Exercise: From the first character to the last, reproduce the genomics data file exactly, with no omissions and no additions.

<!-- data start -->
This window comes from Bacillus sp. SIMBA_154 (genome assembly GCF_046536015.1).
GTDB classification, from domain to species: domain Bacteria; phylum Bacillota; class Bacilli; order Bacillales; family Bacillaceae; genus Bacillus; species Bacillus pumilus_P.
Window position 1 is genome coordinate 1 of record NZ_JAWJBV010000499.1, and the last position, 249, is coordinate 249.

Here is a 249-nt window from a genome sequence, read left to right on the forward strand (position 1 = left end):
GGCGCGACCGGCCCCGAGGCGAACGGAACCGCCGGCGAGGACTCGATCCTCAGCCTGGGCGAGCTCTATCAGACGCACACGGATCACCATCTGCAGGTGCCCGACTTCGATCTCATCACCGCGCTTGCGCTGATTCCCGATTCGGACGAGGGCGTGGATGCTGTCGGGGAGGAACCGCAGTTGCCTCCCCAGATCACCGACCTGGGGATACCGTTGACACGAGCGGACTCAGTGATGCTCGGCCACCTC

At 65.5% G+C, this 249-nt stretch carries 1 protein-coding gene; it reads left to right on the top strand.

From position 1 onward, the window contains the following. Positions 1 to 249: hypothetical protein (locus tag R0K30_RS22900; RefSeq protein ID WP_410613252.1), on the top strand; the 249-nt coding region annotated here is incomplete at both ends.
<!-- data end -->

This window comes from Bacillus sp. SIMBA_154 (genome assembly GCF_046536015.1).
GTDB classification, from domain to species: domain Bacteria; phylum Bacillota; class Bacilli; order Bacillales; family Bacillaceae; genus Bacillus; species Bacillus pumilus_P.
Window position 1 is genome coordinate 1 of record NZ_JAWJBV010000499.1, and the last position, 249, is coordinate 249.

Here is a 249-nt window from a genome sequence, read left to right on the forward strand (position 1 = left end):
GGCGCGACCGGCCCCGAGGCGAACGGAACCGCCGGCGAGGACTCGATCCTCAGCCTGGGCGAGCTCTATCAGACGCACACGGATCACCATCTGCAGGTGCCCGACTTCGATCTCATCACCGCGCTTGCGCTGATTCCCGATTCGGACGAGGGCGTGGATGCTGTCGGGGAGGAACCGCAGTTGCCTCCCCAGATCACCGACCTGGGGATACCGTTGACACGAGCGGACTCAGTGATGCTCGGCCACCTC

At 65.5% G+C, this 249-nt stretch carries 1 protein-coding gene; it reads left to right on the top strand.

From position 1 onward, the window contains the following. Positions 1 to 249: hypothetical protein (locus tag R0K30_RS22900; RefSeq protein ID WP_410613252.1), on the top strand; the 249-nt coding region annotated here is incomplete at both ends.